Now let me carry that concept into my writing. Whether I’m penning a mystery or a thriller, danger needs to be ever-present. Danger can take the form of an explosive event or it can arrive quietly, insinuating its way into a peaceful walk. I’m sure you’ve either read Michael Crichton’s Jurassic Park or seen the movie. Those Velociraptors didn’t make an appearance on every page, but they were there, waiting, breathing softly, watching. [By the way, I’m sure they exist, and I’m sure they made it off the island! CUE: SCARY MUSIC.]

Back to my work. I made a decision this morning. As I write, I will make sure that I keep danger ever-present. I want my readers to know that the gentle, serene life that opened the book is no more, that the protagonist’s life has changed forever because of the evil that has shattered her life. A murder, a kidnapping, an accident, a stalker, a robbery. Anything that alters her happiness changes her. As I write every paragraph of every book from this point on, I promise to keep my creative eye alert to a new twist, a surprise, something that will thrill not only me but my readers. Something that will make my protagonist react, and ultimately, act like a hero. I like to write with an outline, but after today, I’m not averse to allowing something NEW to reroute my protagonist and send her racing down another path.

Have you ever had a life-changing experience? One that made your heart thunder in your chest? Has that experience changed you forever?


Long_quicheCOVERAvery Aames is the author of The Long Quiche Goodbye, the first in A Cheese Shop Mystery series for Berkley Prime Crime. The Long Quiche Goodbye debuted July 6 and has already hit national bestseller mass market paperback lists -- #7 for Barnes and Noble and #13 for Bookscan. Avery likes to read, cook, garden, and do amateur photography.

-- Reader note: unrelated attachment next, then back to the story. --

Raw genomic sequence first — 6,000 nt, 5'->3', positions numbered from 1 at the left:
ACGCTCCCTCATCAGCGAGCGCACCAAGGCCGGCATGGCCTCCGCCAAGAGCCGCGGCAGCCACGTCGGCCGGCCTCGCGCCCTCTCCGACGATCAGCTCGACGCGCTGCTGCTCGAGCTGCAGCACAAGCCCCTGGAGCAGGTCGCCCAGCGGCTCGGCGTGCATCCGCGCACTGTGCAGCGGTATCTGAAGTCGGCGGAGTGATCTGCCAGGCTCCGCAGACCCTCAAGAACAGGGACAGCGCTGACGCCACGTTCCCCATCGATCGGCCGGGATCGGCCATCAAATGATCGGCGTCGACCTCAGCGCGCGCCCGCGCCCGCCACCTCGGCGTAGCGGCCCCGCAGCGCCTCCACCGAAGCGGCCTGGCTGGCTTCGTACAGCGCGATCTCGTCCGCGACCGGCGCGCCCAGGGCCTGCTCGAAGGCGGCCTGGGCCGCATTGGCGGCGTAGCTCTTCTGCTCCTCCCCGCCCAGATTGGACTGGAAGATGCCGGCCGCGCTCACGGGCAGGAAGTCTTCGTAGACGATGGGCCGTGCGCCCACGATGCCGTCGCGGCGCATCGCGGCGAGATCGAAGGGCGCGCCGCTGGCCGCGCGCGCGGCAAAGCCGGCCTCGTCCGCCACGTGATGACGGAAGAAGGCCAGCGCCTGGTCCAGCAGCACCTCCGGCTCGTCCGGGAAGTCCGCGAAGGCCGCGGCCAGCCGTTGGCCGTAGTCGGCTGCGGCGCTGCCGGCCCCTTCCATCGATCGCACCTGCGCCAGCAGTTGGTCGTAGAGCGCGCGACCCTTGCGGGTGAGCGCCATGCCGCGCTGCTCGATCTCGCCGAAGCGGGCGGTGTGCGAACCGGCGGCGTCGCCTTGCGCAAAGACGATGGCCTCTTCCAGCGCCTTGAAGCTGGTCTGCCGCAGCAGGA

She blogs at Mystery Lovers Kitchen, a blog for foodies who love mysteries, http://www.mysteryloverskitchen.com/
as well as at Killer Characters, a blog overtaken by cozy authors’ characters, http://www.killercharacters.com/



TrackBack URL for this entry:

Listed below are links to weblogs that reference Saved by a Gardener :


Avery, you've got more endurance than I do, I think. I do not like to revisit the various dangers and injuries or potential injuries of my past--my heart beats entirely too hard and my mood goes anxious. But, having said that, I also know that I've usually got the courage for whatever I have to do, and that is a pretty good thing to know, I guess. Good luck in your writing intention: bet it brings out another excellent AA book.

I once foolishly allowed some friends to talk me into going swimming in water that was 65 degrees. I plunged in---and have never been so close to death. My heart contracted to the point that I wasn't sure I could swim my way out. Very scary! Now that you remind me, Avery, I remember exactly how my body felt.--And I should use that in my writing.